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Reputation Management – how to turn crisis into confidence building.

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A good reputation management strategy and the right timely advice can turn a potentially disastrous breach of trust into an affirmation of integrity.

With the recent news that Oxfam’s Chief Executive is to stand down, following the scandal arising from sexual misconduct by the charity’s staff in Haiti, it is clearer than ever that for third sector organisations public trust is key. The real damage in recent scandals has not arisen from the misuse of funds, or breach of safeguarding obligations, so much as from the lack of rigour and openness in how the charity has dealt with the incident. Had an adequate reputation management strategy been in place, combined with a healthy culture focussed on safeguarding, the lasting damage would have been minimal. The message left with donors could have been significant reassurance and a reminder of the valuable work that the charity carries out on their behalf rather than an unsettling concern about where their money is going.

The benefits of a correct response to ‘scandals’

The better the internal response to crisis from any third sector client the easier it is to craft a positive message from it. Any organisation needs to reinforce the message that staff can report genuine concerns about a colleague in confidence without fear of reprisal. The culture must be such that their position is more at risk from not reporting a concern than it is from raising it. If a transparent and thorough investigation discovers nothing of concern then the charity’s reputation is protected in any event. If there has been a mis-direction of funds or a breach of safeguarding then the fact that the issue was swiftly reported, investigated and any recommendations implemented, can serve to preserve trust in the organisation amongst its funders.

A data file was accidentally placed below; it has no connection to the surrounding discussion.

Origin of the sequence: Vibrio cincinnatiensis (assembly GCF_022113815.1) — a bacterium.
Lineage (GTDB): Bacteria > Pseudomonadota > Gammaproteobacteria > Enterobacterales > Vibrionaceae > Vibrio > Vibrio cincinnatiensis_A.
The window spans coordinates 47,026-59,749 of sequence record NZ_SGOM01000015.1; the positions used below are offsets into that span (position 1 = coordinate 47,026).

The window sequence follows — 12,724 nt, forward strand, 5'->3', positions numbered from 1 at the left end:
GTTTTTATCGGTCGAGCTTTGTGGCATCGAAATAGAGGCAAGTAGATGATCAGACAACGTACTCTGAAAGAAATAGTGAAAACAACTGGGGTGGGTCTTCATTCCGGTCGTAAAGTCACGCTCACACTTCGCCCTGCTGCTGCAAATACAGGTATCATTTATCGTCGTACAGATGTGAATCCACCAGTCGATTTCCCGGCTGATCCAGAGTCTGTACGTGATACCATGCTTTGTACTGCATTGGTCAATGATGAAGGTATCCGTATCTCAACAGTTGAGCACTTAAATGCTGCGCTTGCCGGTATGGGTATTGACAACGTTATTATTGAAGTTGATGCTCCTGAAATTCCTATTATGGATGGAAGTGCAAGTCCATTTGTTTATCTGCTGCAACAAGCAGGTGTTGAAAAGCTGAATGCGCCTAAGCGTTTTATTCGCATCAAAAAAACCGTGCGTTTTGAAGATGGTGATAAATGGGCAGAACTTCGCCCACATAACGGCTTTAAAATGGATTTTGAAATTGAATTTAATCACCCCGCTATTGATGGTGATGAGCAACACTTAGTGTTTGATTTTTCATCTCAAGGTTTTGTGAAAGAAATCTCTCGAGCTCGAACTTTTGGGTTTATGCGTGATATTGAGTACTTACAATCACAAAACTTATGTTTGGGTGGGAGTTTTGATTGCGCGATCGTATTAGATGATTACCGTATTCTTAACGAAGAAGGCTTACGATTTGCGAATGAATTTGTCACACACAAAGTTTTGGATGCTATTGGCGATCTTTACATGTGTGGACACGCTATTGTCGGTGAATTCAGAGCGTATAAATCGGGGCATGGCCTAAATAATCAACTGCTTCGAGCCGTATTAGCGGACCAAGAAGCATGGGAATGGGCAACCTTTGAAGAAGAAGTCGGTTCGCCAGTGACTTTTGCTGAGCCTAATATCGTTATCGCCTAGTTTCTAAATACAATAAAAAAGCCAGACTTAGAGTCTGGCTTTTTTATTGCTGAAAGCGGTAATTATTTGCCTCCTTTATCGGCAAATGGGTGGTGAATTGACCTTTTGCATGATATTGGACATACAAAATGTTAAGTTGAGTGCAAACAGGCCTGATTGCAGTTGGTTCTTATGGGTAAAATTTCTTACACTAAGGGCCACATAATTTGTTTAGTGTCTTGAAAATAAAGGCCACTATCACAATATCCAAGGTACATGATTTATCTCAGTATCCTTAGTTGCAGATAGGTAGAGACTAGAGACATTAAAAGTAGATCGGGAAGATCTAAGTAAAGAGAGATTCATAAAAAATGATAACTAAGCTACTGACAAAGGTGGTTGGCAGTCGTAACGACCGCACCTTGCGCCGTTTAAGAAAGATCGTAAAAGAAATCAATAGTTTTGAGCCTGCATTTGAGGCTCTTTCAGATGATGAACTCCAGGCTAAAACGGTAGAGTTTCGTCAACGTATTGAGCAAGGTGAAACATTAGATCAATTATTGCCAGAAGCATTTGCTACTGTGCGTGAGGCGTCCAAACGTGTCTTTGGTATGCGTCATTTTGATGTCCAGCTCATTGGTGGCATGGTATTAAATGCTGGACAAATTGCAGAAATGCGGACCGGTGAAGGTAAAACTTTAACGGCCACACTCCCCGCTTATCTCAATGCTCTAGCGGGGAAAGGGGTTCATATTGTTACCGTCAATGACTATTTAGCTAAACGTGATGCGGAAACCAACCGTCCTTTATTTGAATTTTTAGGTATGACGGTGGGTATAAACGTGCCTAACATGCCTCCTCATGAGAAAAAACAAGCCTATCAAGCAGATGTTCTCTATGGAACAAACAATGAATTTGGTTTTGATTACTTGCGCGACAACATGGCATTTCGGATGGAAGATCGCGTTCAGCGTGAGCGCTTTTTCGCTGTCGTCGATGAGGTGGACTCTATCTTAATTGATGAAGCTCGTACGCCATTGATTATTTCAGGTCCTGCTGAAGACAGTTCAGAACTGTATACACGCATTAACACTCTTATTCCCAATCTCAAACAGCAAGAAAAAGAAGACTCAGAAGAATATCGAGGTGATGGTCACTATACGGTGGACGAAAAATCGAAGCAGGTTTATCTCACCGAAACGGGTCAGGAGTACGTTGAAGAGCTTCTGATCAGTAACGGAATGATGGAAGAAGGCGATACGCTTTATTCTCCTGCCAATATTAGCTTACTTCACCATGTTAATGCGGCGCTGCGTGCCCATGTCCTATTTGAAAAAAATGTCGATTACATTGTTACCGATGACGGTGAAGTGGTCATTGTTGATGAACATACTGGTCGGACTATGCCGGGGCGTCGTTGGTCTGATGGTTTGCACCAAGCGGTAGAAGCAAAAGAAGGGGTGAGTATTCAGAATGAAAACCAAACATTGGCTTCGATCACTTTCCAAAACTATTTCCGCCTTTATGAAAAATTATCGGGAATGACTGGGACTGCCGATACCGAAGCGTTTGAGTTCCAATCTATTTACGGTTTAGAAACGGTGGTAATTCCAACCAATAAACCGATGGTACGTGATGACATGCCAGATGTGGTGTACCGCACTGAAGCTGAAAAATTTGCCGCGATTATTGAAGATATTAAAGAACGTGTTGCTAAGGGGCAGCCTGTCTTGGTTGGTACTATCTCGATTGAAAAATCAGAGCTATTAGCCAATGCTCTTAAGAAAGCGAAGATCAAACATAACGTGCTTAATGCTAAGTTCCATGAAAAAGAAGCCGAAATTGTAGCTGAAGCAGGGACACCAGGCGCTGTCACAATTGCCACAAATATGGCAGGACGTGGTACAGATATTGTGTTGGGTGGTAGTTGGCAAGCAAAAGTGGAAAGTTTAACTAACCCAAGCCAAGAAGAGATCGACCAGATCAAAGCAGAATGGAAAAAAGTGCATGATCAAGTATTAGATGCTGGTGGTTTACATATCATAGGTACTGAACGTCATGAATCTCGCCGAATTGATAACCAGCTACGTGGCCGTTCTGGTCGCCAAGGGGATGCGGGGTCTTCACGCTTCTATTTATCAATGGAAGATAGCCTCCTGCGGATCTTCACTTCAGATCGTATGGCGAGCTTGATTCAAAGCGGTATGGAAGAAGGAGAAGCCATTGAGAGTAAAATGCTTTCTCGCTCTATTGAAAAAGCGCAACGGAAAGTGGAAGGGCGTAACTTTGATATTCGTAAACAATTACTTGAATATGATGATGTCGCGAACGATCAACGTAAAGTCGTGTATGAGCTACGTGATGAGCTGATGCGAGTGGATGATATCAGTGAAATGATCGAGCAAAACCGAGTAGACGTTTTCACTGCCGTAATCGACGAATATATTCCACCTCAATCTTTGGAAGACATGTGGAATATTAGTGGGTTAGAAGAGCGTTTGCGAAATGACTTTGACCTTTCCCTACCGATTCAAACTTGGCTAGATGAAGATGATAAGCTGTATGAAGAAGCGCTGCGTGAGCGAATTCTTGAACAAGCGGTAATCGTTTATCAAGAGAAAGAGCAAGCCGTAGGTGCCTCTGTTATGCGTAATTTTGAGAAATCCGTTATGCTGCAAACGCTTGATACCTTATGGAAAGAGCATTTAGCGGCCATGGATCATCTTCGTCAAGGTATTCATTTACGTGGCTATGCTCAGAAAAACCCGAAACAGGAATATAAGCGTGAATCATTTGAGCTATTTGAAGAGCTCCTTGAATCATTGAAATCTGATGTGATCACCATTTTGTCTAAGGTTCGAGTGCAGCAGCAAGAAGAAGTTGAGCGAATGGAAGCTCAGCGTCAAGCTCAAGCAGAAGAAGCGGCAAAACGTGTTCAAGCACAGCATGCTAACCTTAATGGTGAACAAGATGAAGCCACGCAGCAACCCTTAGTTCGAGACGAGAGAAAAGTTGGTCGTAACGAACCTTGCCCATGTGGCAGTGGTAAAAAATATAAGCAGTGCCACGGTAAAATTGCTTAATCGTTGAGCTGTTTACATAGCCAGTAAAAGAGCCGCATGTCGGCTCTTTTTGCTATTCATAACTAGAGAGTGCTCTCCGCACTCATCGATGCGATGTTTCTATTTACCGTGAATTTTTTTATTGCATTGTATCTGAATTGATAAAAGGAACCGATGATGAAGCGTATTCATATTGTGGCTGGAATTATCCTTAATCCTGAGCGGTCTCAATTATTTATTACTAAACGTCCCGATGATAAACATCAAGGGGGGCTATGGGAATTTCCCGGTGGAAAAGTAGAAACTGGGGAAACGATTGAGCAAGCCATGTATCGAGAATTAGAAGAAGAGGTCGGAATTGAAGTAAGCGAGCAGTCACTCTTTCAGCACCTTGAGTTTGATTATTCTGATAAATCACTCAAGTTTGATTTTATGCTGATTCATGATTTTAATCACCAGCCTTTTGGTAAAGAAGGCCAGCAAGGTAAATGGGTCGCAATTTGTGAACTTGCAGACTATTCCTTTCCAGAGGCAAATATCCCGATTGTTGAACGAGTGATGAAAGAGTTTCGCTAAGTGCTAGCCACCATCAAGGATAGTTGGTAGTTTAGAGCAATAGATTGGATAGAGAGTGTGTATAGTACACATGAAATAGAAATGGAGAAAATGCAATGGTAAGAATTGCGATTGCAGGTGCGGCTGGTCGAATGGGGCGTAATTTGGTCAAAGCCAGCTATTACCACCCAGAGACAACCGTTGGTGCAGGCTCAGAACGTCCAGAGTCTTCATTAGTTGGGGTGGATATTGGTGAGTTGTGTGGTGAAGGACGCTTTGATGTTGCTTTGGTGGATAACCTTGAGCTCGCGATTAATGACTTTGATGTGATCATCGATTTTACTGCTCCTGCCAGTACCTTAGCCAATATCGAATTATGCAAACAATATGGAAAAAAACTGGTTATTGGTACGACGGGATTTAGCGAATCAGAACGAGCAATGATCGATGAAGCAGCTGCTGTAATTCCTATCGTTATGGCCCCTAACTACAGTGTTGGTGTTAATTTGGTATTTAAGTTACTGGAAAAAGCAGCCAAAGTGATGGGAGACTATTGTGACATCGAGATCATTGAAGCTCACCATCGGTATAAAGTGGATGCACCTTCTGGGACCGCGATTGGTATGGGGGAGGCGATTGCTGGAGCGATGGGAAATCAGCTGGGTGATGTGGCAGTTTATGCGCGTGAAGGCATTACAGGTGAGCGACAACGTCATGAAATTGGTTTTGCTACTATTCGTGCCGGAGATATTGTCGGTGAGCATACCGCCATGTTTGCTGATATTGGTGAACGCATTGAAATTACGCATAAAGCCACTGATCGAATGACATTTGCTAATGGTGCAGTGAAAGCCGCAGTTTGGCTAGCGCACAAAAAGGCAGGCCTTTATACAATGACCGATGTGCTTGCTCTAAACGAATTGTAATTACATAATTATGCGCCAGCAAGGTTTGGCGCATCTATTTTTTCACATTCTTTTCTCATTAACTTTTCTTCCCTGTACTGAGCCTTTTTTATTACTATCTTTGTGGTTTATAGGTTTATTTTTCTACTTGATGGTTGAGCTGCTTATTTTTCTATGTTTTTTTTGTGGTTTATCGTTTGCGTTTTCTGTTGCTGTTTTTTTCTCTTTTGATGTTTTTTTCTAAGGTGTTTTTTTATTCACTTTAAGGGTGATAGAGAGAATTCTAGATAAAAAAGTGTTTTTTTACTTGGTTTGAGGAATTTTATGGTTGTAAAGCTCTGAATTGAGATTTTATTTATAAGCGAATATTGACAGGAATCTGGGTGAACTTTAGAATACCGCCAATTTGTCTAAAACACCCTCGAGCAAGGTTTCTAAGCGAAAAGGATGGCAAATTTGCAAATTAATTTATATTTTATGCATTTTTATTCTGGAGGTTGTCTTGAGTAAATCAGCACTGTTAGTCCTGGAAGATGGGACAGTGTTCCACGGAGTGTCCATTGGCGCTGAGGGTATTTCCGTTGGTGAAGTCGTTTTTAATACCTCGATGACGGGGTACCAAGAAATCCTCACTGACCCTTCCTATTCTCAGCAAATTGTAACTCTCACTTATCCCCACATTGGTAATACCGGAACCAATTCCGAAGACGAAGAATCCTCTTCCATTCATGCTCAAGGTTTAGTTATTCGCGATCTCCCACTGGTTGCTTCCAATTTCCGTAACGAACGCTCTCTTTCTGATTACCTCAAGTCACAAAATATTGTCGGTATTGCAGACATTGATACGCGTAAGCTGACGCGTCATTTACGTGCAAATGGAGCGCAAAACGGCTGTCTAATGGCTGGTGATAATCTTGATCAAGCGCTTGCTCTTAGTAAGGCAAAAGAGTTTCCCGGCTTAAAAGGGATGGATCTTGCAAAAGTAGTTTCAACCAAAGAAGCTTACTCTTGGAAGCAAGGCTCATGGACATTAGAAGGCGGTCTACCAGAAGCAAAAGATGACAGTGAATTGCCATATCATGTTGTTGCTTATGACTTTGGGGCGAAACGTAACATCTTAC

Reputation management is all about using the increased profile arising from the issue to portray positive messages about the organisation and to puncture third party attempts to do otherwise. Whilst it is the scandal that raises the organisation’s profile an adequate response, together with the correct action by those with the necessary skills to craft the message, can result in donors retaining a positive message from the incident and thereby reduce the impact on donations arising from it.

Reputation management skills are as key internally as they are externally. The message left with staff, through properly drafted communications, is one of a culture preserved rather than one of working for a flawed organisation. The focus on a positive culture enables the organisation to retain and attract talented individuals and limits the damage to staff morale arising from any incidents.

The impact of an incident on a third sector organisation’s credit, and the approach of the regulator, are both informed by the messages about that organisation’s response and how it is received by its donors. The ripples from a prompt and well-crafted oversight of reputation management are widely felt and the right timely advice really can make a big difference on many levels, and avoid the need for a resignation in order to address any loss of faith in the charity’s leadership.

For further advice on reputation management please contact Emma Banister Dean on:

01865 792300     Email usEmma.BanisterDean@roydswithyking.com

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